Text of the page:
By Michael Szporer
The April 10, 2010 list of the Katyn plane dead included Anna Walyntynowicz over whose firing the 1980 Solidarity strike in the Gdańsk shipyard began, as a birthday present...
Anna Walentynowicz did nothing less than "gave birth" to independent Poland. If "the Great October Revolution of 1917," really, a relatively speaking,small coup, had its mythic mother--Maxim Gorky's that inspired Pudovkin,Brecht and scores of others around the world--the 1980 Solidarity Strike [referred to ironically as "Great August"] had Anna Walentynowicz.
The Solidarity strike was a birthday present from her fellow shipyard workers; she was born on August 15, 1929. Her firing on August 7th and forcible removal on August 9th from the shipyard sparked the strike, which began on August 14th and subsequently turned into the largest labor strike in history in which more than a million workers participated nation-wide mobilizing more millions.
Arguably, one can claim that this century began with the 1980 Gdańsk strike, which led to the fall of the Berlin Wall, and the 1980 Gdańsk strike began with Anna Walentynowicz. At this tragic time for Poland in the 30th year of Solidarity, it is worth remembering that the first protest of the Gdańsk Free Trade Union [WZZ], the cradle of Solidarity, was a hunger strike and a church vigil for the imprisoned dissident Blażej Wyszkowski, which took place at "the Katyn Chapel" in 1978.
I met the Solidarity legend with Krzysztof Wyszkowski, Blażej's brother, one of the founders of the Gdańsk free trade union. Instead of attending Solidarity observances, I went to see "Pani Ania"--with bouquet of red velvet roses. We came with Krzysztof's son Konrad, who at the time couldn't have been more than seven. The Solidarity legend offered Konrad a bar of Wedel chocolate and us some tea.
"Pani Ania" was just like my grandmother, a religious, very selfless woman--tough, oh, yeah, she could be tough! But most Polish women aren't snowflakes. Long-stringy hair pulled back in a simple bun, penetrating blue eyes, thin wire-rimed glasses over widening high cheekbones. And she was really "mala" [tiny], so nicknamed by her fellow shipyard workers--came up to my shoulder and I'm only five feet four.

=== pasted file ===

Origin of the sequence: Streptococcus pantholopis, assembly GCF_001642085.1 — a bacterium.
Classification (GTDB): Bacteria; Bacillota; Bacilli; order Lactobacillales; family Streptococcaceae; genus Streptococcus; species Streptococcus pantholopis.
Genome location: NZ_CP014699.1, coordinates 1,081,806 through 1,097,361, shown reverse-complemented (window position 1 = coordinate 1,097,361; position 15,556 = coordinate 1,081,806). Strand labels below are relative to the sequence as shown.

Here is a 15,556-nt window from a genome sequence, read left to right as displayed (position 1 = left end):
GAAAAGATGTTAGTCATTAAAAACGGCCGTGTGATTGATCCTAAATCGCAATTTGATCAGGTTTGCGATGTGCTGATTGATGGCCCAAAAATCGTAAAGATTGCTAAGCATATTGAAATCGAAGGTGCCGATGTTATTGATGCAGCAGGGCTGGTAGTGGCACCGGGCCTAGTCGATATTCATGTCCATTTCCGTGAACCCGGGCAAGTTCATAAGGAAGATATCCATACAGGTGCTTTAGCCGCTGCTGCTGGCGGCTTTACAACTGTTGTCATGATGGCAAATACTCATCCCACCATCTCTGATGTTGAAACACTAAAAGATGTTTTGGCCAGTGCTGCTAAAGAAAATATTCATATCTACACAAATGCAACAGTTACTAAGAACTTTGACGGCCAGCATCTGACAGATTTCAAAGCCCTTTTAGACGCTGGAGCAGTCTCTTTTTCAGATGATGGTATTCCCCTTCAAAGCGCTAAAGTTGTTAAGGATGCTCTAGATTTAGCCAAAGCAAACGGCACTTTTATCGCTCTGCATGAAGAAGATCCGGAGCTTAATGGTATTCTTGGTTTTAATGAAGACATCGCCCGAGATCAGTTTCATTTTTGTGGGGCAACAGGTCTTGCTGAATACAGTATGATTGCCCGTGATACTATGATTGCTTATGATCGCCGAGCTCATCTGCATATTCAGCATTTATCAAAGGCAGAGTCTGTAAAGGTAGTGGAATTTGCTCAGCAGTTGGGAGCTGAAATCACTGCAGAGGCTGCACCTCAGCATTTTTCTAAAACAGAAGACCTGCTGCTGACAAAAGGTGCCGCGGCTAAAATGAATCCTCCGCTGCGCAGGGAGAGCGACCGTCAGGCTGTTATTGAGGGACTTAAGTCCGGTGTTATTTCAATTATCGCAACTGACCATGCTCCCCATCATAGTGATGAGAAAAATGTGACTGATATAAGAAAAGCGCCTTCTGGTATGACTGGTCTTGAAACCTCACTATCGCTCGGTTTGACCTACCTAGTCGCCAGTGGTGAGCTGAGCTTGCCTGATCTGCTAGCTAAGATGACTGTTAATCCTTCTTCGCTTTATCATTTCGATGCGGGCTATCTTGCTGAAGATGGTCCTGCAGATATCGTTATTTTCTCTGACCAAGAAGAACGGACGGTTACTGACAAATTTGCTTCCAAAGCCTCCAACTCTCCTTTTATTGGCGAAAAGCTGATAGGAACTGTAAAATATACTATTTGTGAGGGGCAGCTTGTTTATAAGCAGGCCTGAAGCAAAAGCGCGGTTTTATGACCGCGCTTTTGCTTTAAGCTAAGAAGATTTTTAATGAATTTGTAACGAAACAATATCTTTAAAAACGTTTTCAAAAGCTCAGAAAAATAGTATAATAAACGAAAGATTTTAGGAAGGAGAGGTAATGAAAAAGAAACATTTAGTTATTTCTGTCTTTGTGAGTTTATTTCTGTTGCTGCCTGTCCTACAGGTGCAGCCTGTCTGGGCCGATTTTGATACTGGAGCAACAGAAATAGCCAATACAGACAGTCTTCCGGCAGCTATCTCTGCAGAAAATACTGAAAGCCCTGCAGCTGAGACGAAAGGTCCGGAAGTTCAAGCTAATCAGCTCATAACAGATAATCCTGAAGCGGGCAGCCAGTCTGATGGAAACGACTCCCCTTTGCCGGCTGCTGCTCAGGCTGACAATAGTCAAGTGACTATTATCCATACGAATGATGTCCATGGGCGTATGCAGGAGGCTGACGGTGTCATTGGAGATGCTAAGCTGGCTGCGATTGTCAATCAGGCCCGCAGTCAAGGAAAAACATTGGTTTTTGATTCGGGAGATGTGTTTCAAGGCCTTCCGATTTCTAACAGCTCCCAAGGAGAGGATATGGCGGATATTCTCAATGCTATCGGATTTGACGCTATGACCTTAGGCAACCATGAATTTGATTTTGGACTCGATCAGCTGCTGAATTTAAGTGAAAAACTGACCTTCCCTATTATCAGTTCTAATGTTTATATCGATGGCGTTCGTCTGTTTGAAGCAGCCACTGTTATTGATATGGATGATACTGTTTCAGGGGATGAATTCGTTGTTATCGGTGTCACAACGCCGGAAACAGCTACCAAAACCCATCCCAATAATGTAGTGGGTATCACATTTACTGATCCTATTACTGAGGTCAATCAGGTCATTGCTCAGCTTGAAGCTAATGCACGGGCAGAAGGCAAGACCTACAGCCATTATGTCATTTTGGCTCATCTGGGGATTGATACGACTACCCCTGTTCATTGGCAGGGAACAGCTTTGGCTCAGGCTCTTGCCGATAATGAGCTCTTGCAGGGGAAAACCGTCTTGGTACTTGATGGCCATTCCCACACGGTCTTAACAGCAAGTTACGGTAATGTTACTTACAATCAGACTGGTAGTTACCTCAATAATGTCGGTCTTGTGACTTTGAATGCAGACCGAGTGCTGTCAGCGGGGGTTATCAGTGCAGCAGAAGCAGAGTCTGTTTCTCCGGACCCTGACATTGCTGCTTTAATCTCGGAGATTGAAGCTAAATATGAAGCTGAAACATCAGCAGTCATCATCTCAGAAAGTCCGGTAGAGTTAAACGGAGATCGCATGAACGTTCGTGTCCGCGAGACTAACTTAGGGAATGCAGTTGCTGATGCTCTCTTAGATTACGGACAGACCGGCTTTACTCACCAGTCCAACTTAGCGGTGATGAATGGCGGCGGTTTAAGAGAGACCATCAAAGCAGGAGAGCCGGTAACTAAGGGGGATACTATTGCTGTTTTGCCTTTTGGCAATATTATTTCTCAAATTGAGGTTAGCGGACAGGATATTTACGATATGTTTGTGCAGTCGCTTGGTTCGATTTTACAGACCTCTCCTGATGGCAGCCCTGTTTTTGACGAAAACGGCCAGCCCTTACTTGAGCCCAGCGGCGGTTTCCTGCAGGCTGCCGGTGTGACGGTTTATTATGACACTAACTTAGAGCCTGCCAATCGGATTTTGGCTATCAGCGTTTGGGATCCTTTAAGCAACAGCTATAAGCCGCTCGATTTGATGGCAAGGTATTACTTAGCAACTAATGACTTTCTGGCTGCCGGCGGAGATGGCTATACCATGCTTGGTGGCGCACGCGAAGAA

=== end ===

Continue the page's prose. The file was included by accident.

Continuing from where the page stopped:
She would crawl up the bows of ships and weld them. Everyone these days is watching Andrzej Wajda's film "Katyń." Few know, however, that Wajda's other classic "Man of Iron," evoking Sergei Eisenstein's "Ten Days That Shook the World," really was about a woman of iron, based on the life of Anna Walentynowicz.
Walentynowicz was a Heroine of Socialist Labor turned dissident. Her life was very much like Poland's, never nothing, but if you are not afraid to speak up for yourself and care for others, just look what you can become,"Pani Ania," a worthier role model than most, because an honest one. Our caring and protective mother!
During her last visit to the United States in 2005, Anna Walentynowicz was compared by leaders of AFL-CIO to the icons of American labor, like Frances Perkins and was "the cover girl" of the largest US labor publication. America's first lady of the news, Georgie Anne Geyer, reflecting on powerful women around the world, called Walentynowicz "the inspiration" of the most decisive event that brought down communism in a column reprinted in over two hundred newspapers. This pint-sized heroine had better press than presidents.
It is fitting that probably the last letter written by Pope John Paul II before his death in April was to Anna Walentynowicz, wishing her a speedy recovery from back surgery. Walentynowicz's idea of social justice emerged from her deep Christian faith. She lived for others and through her actions gained the respect of ordinary people, perhaps the highest form of respect.